Background: The ratio of forced expiratory volume in 1 s and forced expiratory volume in 6 s (FEV1/FEV6) has been proposed as an alternative for FEV1/forced vital capacity (FVC) to diagnose obstructive diseases with less effort during spirometry; however, its prognostic value is unknown. We evaluated whether FEV1/FEV6 is a significant predictor of mortality in elderly subjects and compared its prognostic value with that of FEV1/FVC and FEV1.
Methods: One thousand nine hundred and seventy-one subjects, aged >65 years, participated in the population-based SA.R.A. study. During the baseline exam, a multidimensional assessment included spirometry. Vital status was determined during 6 years of follow-up. Association of all-cause, cardio-pulmonary (CP) and non-CP mortality with a low FEV1/FEV6, FEV1/FVC and FEV1 was evaluated.
Results: Among subjects with both survival data and acceptable spirometry including FEV6, all-cause unadjusted mortality rates were 7·00 and 2·46 per 100 person-years in subjects with FEV1/FEV6 less than and greater than or equal to lower limit of normal (LLN), respectively (mortality rate ratio: 2·84, 95%CI: 2·12-3·84). After adjustment for age, gender, FVC, smoke exposure and main comorbidities, the risk of all-cause mortality remained significantly increased in subjects with FEV1/FEV6<LLN [hazard ratio (HR): 1·87, 95%CI: 1·35-2·58] as well as in subjects with FEV1/FVC<LLN (HR: 2·01, 95%CI: 1·51-2·90) and FEV1<LLN (HR: 2·17, 95%CI: 1·32-3·57). Similar results were found for CP mortality, but not for non-CP mortality.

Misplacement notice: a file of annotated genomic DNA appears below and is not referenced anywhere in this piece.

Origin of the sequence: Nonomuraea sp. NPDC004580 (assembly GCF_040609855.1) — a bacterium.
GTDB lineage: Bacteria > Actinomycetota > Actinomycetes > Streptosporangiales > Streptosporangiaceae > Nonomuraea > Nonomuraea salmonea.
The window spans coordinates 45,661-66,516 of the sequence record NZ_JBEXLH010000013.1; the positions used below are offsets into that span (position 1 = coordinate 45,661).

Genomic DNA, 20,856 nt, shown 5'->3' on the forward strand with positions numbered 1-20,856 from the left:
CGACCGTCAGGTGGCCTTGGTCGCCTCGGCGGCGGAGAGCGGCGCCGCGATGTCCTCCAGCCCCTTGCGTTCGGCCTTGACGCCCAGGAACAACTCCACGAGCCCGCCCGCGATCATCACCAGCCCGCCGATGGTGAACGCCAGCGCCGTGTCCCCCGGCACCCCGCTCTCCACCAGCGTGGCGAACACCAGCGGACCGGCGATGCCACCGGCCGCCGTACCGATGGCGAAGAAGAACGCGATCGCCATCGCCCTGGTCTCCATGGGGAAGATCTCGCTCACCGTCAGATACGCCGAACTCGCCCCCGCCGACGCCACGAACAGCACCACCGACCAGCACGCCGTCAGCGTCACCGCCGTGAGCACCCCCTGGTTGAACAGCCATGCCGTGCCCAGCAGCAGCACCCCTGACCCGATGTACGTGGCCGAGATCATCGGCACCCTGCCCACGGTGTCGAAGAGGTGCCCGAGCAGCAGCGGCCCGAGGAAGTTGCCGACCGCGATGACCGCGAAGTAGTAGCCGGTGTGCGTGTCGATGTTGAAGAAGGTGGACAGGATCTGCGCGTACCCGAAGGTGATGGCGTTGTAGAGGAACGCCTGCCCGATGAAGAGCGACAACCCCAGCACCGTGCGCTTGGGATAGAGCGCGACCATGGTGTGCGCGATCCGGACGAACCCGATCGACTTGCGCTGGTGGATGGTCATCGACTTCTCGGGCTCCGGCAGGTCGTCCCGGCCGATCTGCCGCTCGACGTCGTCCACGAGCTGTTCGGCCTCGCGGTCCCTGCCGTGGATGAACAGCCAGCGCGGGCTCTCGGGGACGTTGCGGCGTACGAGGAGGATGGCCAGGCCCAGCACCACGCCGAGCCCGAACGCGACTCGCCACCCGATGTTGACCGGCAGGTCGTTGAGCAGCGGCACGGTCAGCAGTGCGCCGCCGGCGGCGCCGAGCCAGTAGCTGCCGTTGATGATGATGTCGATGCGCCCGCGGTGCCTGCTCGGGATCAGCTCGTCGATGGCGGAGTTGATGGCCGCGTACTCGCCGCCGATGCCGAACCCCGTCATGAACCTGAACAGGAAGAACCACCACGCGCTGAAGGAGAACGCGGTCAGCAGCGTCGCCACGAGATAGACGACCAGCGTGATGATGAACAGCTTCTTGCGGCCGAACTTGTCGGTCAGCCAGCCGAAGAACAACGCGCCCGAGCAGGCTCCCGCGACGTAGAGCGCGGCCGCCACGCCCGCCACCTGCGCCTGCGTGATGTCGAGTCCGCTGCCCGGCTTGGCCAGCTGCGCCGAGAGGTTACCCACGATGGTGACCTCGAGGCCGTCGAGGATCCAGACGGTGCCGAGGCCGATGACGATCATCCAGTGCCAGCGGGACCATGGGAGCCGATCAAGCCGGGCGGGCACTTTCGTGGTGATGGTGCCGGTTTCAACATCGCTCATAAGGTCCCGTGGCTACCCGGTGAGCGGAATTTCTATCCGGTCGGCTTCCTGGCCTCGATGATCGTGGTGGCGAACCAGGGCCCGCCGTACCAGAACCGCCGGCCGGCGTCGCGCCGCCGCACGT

Conclusions: A low FEV1/FEV6 is a significant predictor of mortality in older individuals. Its prognostic value is comparable to that of a low FEV1/FVC and FEV1.
© 2010 The Authors. Clinical Physiology and Functional Imaging © 2010 Scandinavian Society of Clinical Physiology and Nuclear Medicine.